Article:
Tag Archives: ubuntu

>Windows 7 / Emacs / Ubuntu



The Dell is back in Windows land, with Windows 7 installed. I’m using it with the setup I detailed here and everything works as expected.

 A word about Emacs. I spent quite a bit of time over the last couple of months sorting out the mish mash of different emacs configs I had running. Now there is one config which handles everything I want it to. Whereas before I used to keep the configs in svn, this time I am using Dropbox to share the configs between Ubuntu, Windows and Mac and the .emacs (currently 211 lines long) works perfectly between all three. So when I add a keybinding or piece of emacs code into one they appear on all four machines. Losing version control doesn’t bother me so much, I rarely want to look back through versions – having everything applied immediately is much more useful.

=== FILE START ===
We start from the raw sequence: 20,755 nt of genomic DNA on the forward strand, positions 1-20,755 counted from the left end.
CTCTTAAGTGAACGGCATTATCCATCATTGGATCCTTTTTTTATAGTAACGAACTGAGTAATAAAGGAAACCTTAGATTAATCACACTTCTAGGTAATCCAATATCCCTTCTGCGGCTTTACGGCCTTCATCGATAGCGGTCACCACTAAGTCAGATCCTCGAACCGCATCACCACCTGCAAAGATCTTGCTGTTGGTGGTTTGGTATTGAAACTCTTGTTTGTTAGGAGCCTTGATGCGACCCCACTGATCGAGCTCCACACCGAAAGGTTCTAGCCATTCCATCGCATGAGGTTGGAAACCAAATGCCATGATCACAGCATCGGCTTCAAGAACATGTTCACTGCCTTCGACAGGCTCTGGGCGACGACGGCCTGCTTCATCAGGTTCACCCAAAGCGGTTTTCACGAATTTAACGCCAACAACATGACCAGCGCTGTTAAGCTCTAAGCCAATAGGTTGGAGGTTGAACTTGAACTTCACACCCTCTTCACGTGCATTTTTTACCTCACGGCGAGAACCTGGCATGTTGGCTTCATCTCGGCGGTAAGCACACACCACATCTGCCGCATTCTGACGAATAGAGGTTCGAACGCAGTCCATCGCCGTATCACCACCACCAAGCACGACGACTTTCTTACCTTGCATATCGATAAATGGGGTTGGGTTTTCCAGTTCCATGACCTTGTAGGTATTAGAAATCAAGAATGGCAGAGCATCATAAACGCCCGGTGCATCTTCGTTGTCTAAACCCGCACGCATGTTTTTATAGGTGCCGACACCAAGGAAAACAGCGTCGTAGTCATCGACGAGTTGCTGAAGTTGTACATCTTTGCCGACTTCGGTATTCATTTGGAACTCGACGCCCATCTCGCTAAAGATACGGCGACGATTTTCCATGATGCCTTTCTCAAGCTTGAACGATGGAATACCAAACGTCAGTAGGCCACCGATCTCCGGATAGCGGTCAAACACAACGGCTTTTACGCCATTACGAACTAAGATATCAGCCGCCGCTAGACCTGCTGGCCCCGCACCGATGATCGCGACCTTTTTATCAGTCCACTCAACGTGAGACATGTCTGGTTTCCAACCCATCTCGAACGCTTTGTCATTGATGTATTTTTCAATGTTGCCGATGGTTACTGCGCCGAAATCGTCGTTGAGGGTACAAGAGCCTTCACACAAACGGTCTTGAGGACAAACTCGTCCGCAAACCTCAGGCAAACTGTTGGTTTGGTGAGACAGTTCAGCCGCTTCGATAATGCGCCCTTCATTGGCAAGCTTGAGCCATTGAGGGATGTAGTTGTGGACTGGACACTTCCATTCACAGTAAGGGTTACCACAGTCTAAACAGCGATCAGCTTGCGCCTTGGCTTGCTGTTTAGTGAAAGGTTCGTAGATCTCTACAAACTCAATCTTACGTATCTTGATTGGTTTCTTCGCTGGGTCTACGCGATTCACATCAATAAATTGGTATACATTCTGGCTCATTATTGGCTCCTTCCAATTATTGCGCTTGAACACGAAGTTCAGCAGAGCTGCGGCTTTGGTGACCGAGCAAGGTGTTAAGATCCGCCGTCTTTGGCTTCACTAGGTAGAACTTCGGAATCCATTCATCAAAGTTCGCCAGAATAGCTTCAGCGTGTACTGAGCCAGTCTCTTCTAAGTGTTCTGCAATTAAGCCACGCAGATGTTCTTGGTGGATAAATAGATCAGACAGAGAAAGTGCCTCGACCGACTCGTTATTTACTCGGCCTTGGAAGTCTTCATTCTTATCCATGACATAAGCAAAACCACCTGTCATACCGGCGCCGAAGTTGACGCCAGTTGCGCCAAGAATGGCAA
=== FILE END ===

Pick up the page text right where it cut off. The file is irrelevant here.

The Ubuntu VM’s I am using on the Windows machine have Dropbox linked through the vmware shared folders. With my current setup I can create a fully working Ubuntu 8.04 environment with all my emacs customisations in less than five minutes.

If you expand that picture you’ll see it’s using ECB mode – something which I used for a few years but stopped using some time ago when I had some issues with it. Starting from the top left and going down and then across we have.

1. ECB Directories window

2. ECB Current directory window

3. ECB Methods and variables browser (showing items for the DateTime.py file)

4. ECB History Window (files recently visited)

5. DateTime.py (something I am actually editing!). Although it’s not switched on here I have flymode on which is linked to various utilities that can display PEP8 infringements or syntax errors inline.

6. DIRED view of a directory I am working in.

7. irc (#django channel on freenode)

8. Editing the hosts file. This is actually in sudo mode, using tramp. Means I can go sudo and edit a file without starting another terminal up.

The Dell’s 1920×1080 resolution makes this worthwhile. I can reboot this machine into Mandriva and have the same development environment straight away. Or switch to the Mac, Ubuntu desktop or even Ubuntu Netbook and have it all working exactly the same. Very nice.

>pg_top on Ubuntu Hardy – Postgres top utility